For the creative psych content, we looked at mythopoesis, which is the idea of myth making and myth production (Spoors, 2014). The term is a combination of greek muthus “myth” and poienin “to create” (Spoors, 2014). Humans tend to project their dream life onto the world around them in order to give it structure and uniformity (Spoors, 2014). For example, greek gods were often aspects of human acts, desires or nature (Spoors, 2014). These gods were created in order to make sense of a very unexplained world around them (Spoors, 2014).
Creative individuals have realised this over the years and worked with it, for example William blake, who saw imagination as the “body of god”, and went on to create his own deities (Spoors, 2014). This idea of mythopeosis is evident today with the advent of new age spirituality wherein people generate their own ideas of connecting spiritually on an individual level (Spoors, 2014). However, this individualism of spirituality has become heavily commercialised, and it is common to see people investing into expensive artefacts and crystals which they believe to have mystic energies (Spoors, 2014). Tolkien is an example of present day mythopoesis, wherein his ideas of world creation have formed into a collective structure and formed an intertextuality across a whole genre (Spoors, 2014). This enters into “pop mythopoesis”, where new texts and creative pieces are informed and structured by each other, for example twilight and buffy are both influenced by similar texts, and shows like supernatural are informed by the whole range of intertextuality among pop texts (Spoors, 2014).
identify between 2 or more scenes in movies, books or games that have evoked crying or some other powerful emotion that you felt was odd, unexpected,or significant. Discuss what it was about the scenes(s) that elicited that reaction and try to identify if there is there a pattern in your responses that reveals something about you (e.g. vulnerabilities, anxieties, or desires).
Going back to week 1 of creativity studies, Sigmund Freud proposed that creativity is born out of socially repressed desires, which are transformed into a socially acceptable form (Davis, 2004). For a period betweeen the ages of 16 -23, really desired to watch movies and cartoons where there was alot of fast paced fighting scenes. This was not a desire for trashy, hollywood fight scenes. I found myself entranced by Japanese animated fight scenes, where you could almost feel the hits and movements in our mind. I feel that this was a period in my life when i was a young man who subconsciously desired to be out in the real world fighting my way through it physically. However at the time I was just playing alot of video games, which mentally had a similar release, but did nothing for a physical release. An example of these are evident in dragon ball z, which i was watching as a teenager, and featured a lot of slow shouting, concentration and powering up, and then sudden bursts of speed and explosions. This interest in fighting cartoons pursisted through shows like Naruto and Onepiece. This interest in fighting shows could reflect a subconcious desire to be fighting and exploding, which is evidently very socially unacceptable, but was released in the viewing of socially acceptable portrayals of superhumans fighting it out.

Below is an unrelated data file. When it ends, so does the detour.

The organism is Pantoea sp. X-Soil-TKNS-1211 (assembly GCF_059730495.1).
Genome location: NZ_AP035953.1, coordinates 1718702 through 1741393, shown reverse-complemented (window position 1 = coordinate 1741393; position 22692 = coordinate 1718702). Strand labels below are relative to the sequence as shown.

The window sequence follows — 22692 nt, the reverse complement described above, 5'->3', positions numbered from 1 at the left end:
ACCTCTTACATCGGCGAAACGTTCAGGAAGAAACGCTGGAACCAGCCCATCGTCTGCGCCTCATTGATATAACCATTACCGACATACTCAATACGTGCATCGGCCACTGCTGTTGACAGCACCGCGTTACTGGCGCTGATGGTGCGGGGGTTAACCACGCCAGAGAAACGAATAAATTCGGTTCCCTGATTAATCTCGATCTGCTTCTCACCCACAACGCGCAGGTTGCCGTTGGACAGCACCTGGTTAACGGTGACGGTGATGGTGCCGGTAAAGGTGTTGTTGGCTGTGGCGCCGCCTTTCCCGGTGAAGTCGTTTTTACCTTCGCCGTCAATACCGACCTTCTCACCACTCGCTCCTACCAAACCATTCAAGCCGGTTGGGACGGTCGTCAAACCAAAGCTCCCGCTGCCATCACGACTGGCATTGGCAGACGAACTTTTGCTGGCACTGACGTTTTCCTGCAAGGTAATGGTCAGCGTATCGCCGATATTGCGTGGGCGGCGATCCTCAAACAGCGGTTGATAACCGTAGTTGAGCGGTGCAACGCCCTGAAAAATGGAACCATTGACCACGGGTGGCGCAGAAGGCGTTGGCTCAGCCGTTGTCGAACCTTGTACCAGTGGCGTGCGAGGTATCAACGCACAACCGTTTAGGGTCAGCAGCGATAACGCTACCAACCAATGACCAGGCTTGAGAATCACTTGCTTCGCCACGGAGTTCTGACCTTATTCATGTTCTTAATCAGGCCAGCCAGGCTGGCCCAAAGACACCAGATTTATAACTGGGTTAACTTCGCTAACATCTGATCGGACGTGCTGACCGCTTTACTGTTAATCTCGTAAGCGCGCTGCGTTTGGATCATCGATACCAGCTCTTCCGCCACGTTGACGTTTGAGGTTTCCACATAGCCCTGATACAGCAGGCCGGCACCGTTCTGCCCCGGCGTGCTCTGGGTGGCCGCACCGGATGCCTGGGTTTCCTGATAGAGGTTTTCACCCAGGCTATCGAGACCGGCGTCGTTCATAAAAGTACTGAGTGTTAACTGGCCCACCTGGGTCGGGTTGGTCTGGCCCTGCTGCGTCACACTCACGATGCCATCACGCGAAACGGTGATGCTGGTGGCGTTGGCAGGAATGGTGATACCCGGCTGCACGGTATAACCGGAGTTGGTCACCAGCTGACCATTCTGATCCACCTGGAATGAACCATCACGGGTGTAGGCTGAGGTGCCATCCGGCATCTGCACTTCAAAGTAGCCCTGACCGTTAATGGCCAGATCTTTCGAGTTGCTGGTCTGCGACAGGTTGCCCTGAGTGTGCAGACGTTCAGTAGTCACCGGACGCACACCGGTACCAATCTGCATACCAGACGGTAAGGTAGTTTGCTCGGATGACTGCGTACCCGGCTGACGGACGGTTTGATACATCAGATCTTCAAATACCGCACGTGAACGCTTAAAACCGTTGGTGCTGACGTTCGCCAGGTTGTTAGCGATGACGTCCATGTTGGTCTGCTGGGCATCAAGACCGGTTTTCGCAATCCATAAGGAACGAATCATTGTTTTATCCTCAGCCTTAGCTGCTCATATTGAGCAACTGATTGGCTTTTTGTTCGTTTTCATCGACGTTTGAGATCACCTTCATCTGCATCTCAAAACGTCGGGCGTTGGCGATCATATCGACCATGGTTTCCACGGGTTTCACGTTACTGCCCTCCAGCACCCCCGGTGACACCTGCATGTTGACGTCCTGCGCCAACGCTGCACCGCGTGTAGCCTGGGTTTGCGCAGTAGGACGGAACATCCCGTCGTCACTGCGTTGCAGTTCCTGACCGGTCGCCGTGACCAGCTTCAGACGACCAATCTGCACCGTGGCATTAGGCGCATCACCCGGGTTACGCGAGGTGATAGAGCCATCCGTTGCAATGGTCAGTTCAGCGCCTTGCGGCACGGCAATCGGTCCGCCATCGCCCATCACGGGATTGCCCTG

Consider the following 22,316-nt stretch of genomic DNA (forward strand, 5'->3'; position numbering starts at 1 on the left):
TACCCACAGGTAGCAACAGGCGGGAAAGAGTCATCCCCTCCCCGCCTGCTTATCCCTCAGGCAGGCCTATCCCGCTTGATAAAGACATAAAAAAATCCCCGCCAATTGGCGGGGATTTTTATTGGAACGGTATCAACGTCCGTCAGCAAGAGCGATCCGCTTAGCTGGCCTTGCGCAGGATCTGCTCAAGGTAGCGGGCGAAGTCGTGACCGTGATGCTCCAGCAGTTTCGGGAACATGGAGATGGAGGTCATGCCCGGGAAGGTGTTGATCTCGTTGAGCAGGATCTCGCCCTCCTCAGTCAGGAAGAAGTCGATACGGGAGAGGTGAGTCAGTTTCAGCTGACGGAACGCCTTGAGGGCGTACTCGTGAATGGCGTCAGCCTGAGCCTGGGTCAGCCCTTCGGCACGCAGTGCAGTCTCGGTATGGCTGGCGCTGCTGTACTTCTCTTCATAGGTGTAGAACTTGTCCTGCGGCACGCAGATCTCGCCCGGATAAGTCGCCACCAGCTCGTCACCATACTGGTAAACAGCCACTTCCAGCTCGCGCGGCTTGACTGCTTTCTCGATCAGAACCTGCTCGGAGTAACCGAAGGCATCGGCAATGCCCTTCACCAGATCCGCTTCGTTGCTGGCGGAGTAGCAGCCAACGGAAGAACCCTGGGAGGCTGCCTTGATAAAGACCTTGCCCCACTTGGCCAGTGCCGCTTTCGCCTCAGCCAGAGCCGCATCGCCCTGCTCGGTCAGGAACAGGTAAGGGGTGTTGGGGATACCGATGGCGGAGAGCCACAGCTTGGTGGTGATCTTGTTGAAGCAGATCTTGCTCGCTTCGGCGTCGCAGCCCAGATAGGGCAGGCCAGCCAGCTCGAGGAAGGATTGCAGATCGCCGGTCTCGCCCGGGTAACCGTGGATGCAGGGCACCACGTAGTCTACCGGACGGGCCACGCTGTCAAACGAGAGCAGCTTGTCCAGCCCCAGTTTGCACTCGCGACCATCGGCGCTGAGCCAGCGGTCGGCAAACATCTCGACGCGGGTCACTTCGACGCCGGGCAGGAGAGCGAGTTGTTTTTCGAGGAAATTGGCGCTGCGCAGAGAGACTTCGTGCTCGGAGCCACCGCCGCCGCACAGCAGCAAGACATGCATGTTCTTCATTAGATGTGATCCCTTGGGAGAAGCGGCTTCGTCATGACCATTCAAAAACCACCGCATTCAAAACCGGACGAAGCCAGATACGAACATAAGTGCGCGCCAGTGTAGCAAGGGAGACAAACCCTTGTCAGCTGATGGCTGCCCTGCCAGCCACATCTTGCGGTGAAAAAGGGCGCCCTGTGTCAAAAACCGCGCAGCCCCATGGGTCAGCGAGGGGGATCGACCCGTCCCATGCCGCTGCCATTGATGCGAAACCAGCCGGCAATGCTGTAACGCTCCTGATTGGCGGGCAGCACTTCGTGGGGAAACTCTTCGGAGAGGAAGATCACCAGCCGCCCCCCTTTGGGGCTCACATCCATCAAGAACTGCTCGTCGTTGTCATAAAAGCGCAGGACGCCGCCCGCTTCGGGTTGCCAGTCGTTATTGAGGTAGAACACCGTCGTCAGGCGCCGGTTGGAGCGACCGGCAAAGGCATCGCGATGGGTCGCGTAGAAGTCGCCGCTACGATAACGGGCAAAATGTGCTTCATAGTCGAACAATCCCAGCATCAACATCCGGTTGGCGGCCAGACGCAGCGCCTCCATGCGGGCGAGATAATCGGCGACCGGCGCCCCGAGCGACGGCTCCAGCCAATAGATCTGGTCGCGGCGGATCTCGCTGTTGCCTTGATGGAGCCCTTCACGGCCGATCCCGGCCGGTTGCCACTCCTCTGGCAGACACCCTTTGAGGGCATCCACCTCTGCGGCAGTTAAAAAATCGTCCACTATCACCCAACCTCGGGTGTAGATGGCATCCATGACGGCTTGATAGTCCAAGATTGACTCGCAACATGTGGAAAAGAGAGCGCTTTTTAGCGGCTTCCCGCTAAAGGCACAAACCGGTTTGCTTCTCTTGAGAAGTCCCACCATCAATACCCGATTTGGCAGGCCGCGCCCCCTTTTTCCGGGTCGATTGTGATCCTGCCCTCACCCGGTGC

Think of at least one completely fictional world (e.g. Tolkein’s Middle Earth) or afictional working of our world (e.g. Twilight orTrue Blood’s myth of a world with vampires and werewolves) that appeals to you. What myths, symbols, or subtextsof the world appeals to you and why?
I was hooked on the Harry potter series during high school, and the thing that I believed hooked me was the fact that I was entranced by a world set in the context of a magical high school, while in reality attending a high school. Hogwarts seemed like the coolest highschool. The simplicity of “being a wizard” during a time when I was deciding what I was supposed to do with my life also appealed to me, as I had no idea what I wanted to do. The series also featured a Mythopoesis, for example the lore of the wizarding world, the foundation of hogwarts, the mystery surrounding the dark arts, etc. It also reworked other myths, such as gryphons, giants, mandragoras, basilisks, etc. The beaurocartic nautre of the ministry of magic also refelected a heavily organised society, where the in’s and out’s are hidden from everyday view. The setting of London was significat too as I lived in Edinburagh and London as a child, so everything that was described brought back nostalgia.
Davis, G. A. (2004). Definitions and Theories.
Creativity is forever (pp. 58-73). (5th Ed.).
Spoors, G. (2014). Week 3 Mythopoesis.
Lecture given at Edith Cowan University, Mount Lawley.